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Upcoming Events, Articles, and News at Seattle
Seattle Annual Events
Northwest Folklife Festival (May) - This is the largest Folk Festival in the Country... drawing thousands of people from all over the world, to come and enjoy the multitude of Ethnic Traditions showcased here, which include: Food... Dance... Art... and Crafts.
SeaFair (July-August) - For over a 1/2 Century in Seattle ... Seafair Seattle has been an annual tradition for both locals & visitors alike. Celebrated for just about a month ... usually until the first Sun in August, Seafair Seattle is the largest Festival in the Northwest and is rated one of the Top 10 Events in the Country.
Seattle Pride Festival (June) - over 200,000 people will gather in Seattle, for the annual Seattle Pride Celebration.
Italian Festival (September) - The Italian Festival Seattle is the second largest Ethnic Festival in Seattle and celebrates Italy & Italian Culture with authentic presentations of Art, great Food and Live Entertainment. Other festival highlights include the Bolla Grape Stomp, Kid's Pizza Toss, and Bocce Tournament.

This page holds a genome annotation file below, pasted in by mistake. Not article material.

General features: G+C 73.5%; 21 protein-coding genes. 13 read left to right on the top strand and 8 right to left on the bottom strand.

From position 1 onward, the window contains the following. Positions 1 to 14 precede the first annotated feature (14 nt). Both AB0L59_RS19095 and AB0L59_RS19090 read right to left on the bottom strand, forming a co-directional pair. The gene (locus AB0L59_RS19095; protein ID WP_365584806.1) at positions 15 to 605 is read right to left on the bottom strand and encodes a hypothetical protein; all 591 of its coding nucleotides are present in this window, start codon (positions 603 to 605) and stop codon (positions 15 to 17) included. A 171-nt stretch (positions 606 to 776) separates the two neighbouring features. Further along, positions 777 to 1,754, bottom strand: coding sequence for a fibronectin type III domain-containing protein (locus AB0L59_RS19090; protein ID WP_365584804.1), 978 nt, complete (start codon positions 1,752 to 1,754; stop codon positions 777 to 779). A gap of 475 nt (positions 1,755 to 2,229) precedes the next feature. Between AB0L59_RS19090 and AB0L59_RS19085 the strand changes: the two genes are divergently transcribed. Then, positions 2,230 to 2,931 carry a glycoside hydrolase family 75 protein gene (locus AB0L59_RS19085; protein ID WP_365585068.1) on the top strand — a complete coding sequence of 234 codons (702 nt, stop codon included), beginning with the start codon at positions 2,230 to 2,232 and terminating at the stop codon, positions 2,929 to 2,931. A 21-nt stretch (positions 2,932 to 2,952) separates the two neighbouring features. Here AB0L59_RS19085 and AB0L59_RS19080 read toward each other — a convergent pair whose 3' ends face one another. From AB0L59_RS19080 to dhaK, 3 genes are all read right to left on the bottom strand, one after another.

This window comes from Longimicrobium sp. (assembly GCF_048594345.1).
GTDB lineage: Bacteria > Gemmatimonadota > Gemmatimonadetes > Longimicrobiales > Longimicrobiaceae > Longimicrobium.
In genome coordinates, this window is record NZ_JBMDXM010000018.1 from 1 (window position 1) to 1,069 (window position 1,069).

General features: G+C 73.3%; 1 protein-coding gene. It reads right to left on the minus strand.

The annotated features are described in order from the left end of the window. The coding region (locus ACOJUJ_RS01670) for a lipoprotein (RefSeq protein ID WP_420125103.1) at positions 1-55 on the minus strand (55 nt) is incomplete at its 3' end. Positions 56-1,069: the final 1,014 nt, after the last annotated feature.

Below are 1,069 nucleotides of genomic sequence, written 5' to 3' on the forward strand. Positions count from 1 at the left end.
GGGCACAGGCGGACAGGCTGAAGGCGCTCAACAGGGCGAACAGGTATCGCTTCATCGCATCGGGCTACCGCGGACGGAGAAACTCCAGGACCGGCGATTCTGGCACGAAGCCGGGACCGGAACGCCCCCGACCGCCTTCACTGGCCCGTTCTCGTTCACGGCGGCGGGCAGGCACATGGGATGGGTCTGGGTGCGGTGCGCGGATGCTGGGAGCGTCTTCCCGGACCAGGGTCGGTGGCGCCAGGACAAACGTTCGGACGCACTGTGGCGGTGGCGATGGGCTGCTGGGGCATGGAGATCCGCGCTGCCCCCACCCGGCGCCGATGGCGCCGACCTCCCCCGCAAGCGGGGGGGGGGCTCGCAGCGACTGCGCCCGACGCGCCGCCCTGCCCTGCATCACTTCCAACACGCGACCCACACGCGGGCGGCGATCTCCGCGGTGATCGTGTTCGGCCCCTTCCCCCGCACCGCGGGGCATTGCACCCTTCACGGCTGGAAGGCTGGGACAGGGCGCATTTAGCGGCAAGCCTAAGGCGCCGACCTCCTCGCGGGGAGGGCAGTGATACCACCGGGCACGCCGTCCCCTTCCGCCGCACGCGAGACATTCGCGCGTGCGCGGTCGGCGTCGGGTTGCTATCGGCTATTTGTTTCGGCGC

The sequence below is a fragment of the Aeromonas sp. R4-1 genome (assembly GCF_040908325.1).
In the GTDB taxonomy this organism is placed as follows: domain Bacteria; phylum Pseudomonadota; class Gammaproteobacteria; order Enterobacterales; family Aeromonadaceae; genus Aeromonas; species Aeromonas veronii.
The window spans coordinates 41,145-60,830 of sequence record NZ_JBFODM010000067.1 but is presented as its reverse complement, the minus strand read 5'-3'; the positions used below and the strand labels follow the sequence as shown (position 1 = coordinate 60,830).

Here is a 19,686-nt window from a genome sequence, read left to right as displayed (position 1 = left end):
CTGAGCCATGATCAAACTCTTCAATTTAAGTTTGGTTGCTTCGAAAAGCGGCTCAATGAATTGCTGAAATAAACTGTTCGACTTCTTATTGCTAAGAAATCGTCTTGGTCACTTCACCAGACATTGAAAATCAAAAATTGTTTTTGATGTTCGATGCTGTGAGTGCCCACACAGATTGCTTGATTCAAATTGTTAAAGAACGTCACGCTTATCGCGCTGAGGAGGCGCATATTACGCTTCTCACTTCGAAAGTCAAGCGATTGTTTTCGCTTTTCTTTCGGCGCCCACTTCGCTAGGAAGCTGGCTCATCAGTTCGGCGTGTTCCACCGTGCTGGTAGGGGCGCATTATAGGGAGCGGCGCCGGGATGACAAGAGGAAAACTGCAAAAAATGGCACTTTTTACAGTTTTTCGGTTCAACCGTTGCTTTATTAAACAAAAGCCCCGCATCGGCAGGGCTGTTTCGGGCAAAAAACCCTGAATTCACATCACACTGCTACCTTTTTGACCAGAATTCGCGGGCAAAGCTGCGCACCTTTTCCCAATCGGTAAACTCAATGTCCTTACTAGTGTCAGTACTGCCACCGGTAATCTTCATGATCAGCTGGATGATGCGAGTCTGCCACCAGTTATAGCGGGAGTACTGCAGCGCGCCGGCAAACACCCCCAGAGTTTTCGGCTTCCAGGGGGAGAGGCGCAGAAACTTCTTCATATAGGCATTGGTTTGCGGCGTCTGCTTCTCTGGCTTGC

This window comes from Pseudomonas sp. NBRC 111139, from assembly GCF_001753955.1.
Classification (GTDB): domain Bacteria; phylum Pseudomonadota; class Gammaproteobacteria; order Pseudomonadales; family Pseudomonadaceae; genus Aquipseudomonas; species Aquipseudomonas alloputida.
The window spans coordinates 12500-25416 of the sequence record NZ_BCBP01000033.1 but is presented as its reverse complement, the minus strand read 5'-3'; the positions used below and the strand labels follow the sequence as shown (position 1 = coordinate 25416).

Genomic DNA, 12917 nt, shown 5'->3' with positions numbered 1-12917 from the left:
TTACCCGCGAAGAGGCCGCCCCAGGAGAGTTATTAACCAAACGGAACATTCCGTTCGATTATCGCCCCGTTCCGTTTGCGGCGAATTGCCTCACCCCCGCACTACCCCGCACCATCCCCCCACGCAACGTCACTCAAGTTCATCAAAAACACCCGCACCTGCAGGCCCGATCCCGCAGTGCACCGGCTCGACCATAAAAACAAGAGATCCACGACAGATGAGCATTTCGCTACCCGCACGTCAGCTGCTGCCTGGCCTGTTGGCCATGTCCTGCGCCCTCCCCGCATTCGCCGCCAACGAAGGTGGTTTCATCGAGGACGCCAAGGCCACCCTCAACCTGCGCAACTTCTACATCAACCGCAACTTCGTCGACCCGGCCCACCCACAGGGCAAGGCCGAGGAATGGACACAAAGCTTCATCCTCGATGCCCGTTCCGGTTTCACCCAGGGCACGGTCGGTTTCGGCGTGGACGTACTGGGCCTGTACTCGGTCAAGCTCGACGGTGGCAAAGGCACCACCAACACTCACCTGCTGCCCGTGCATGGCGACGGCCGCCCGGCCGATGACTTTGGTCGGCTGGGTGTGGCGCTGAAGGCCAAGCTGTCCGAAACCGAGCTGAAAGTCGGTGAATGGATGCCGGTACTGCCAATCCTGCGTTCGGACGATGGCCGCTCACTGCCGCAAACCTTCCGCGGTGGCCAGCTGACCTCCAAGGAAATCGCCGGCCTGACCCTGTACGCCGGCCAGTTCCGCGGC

33rd Annual Seattle International Comedy Competition at Wing-It/Jet City Improv (November) - it's America's biggest touring comedy festival.
The 33rd Annual Seattle International Comedy Competition
Seattle Marathon and Half Marathon (November) - Ran the first Sunday after Thanksgiving, the Seattle Marathon & Half-Marathon has become one of the Top 25 Races in the Country. The Seattle Marathon (26.2 miles) and Half-Marathon (13.1 miles) start at 5th Avenue and Mercer Street near Seattle Center and goes through Downtown Seattle, making it's way to Memorial Stadium for the exciting finish.
Seattle Winterfest (December) - Seattle Winterfest is a wonderful celebration of Holiday Season traditions offering classic Holiday Foods, Family Activities, Free Concerts, holiday - themed Exhibits & beautiful Seasonal Decor throughout a 5-Week period.
Seattle Beyond the Usual Tourist Haunts
July 29, 2012
Written By: Christopher Reynolds, Los Angeles Times Staff Writer
SEATTLE — Pike Place Market. The Space Needle. Pioneer Square. Check, check and check.
If you've hit these obvious Seattle destinations, you're not a newbie. But maybe you're not an insider either.